Handling Ambiguity

The parse function returns a ParseForest. A ParseForest is an efficient shared representation of multiple possible ParseTree objects. For some grammars, therefore, you must be careful dealing with ParseForest objects as they may contains exponentially many possible parses.

single, all, count, and __iter__

These are the basic methods for extracting parse trees from the forest.

ParseForest.single() returns the unique tree in the forest, if there is one, or throws AmbiguousParseError (see Errors and Edge Cases).

ParseForest.count() returns a count of all the trees.

ParseForest.all() returns a list of all the trees in the forest. It can be quite large.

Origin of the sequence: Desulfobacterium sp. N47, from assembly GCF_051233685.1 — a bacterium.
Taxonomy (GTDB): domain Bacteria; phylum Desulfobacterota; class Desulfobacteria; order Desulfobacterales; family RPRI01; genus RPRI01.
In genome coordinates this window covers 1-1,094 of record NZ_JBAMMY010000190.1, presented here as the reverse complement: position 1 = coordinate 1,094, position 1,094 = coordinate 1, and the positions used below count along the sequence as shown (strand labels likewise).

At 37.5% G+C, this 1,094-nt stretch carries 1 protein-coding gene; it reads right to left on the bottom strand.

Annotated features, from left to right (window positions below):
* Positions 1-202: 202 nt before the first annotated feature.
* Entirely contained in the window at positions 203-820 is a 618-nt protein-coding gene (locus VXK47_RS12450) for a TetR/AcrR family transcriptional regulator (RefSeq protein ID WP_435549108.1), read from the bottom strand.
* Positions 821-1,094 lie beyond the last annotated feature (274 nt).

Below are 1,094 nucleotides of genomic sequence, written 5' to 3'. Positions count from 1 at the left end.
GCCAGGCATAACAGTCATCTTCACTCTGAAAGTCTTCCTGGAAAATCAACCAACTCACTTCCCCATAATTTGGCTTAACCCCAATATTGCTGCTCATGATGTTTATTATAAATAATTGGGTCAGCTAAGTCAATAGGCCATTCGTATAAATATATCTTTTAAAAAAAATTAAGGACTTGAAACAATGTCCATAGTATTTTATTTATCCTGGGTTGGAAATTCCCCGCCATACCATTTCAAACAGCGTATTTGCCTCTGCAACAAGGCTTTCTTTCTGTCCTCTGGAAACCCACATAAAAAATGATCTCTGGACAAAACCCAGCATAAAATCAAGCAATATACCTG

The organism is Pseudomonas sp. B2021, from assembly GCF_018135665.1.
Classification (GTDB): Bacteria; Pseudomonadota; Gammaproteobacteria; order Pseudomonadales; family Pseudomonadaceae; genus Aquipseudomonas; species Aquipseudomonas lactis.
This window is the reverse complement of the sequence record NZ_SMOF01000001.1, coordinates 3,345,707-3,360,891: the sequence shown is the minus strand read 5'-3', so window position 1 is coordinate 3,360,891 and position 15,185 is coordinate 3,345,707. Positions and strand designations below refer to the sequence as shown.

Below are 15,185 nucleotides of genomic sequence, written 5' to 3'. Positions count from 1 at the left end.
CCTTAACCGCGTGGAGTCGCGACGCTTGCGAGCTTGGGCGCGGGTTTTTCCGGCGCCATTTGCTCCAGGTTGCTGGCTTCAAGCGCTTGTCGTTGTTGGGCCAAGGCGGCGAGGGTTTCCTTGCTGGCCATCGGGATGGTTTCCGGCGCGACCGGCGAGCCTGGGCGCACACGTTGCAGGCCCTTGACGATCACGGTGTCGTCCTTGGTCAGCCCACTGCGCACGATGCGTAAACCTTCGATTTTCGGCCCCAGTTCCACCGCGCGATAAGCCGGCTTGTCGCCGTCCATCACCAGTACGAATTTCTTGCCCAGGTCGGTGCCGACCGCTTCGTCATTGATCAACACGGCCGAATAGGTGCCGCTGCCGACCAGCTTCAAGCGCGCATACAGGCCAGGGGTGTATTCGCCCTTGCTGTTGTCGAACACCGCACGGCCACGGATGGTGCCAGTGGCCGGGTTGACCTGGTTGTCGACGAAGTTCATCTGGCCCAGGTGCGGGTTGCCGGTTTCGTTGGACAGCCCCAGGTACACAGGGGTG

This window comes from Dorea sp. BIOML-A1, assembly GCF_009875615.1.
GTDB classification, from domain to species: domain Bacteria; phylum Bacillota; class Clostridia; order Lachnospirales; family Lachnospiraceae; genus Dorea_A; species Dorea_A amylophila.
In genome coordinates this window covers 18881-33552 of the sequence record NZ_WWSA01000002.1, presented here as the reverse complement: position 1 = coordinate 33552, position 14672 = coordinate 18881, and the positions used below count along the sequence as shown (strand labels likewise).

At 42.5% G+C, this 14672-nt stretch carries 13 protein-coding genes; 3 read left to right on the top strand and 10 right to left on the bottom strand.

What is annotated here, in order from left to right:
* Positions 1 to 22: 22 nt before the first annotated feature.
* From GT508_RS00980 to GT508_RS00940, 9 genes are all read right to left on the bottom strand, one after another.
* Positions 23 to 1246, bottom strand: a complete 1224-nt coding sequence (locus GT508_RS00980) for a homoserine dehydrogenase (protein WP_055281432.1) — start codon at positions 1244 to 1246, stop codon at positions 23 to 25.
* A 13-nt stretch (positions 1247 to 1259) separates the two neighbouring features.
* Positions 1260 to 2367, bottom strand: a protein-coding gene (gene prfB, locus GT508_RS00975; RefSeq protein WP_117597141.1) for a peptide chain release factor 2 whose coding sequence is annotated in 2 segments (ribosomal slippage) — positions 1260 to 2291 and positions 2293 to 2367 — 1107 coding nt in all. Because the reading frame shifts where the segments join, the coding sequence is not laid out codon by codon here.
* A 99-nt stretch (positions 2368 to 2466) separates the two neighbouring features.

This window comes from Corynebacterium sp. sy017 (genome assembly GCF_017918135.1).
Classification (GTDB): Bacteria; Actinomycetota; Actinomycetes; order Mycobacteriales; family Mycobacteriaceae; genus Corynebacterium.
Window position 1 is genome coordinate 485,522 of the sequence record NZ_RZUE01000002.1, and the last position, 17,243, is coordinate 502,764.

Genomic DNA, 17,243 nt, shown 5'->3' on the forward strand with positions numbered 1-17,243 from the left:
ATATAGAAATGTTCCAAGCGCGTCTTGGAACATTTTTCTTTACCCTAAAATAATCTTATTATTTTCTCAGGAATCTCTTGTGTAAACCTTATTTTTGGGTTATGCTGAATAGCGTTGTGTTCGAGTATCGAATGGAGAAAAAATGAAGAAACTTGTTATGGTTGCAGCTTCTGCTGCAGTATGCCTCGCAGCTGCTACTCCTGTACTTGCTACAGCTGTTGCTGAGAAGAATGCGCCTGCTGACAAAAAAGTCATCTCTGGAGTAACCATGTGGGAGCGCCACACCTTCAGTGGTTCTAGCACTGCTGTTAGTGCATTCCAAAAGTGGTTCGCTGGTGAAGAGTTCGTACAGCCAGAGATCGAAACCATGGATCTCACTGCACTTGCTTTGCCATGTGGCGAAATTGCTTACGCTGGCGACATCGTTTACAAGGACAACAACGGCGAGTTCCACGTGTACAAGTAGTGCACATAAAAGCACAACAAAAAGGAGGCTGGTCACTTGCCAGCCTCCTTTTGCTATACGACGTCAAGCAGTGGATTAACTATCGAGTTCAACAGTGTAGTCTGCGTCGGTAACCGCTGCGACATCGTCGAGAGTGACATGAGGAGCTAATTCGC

ParseForest.__iter__() iterates over all the trees in the forest. It is quite a bit slower than all, but it doesn’t load all the trees into memory at once.

Greedy Rules

Using the greedy, lazy, prefer_early, prefer_late and penalty settings described in Greedy Symbols allows you to eliminate alternative parses. In the extreme case of marking every nonterminal with prefer_early and every optional, star and plus symbol with greedy, then you will never have an ambiguous parse.


Builders are an advanced API that give you fine control over interpreting the parse. You can explicitly control behaviour in ambiguity by handling Builder.merge().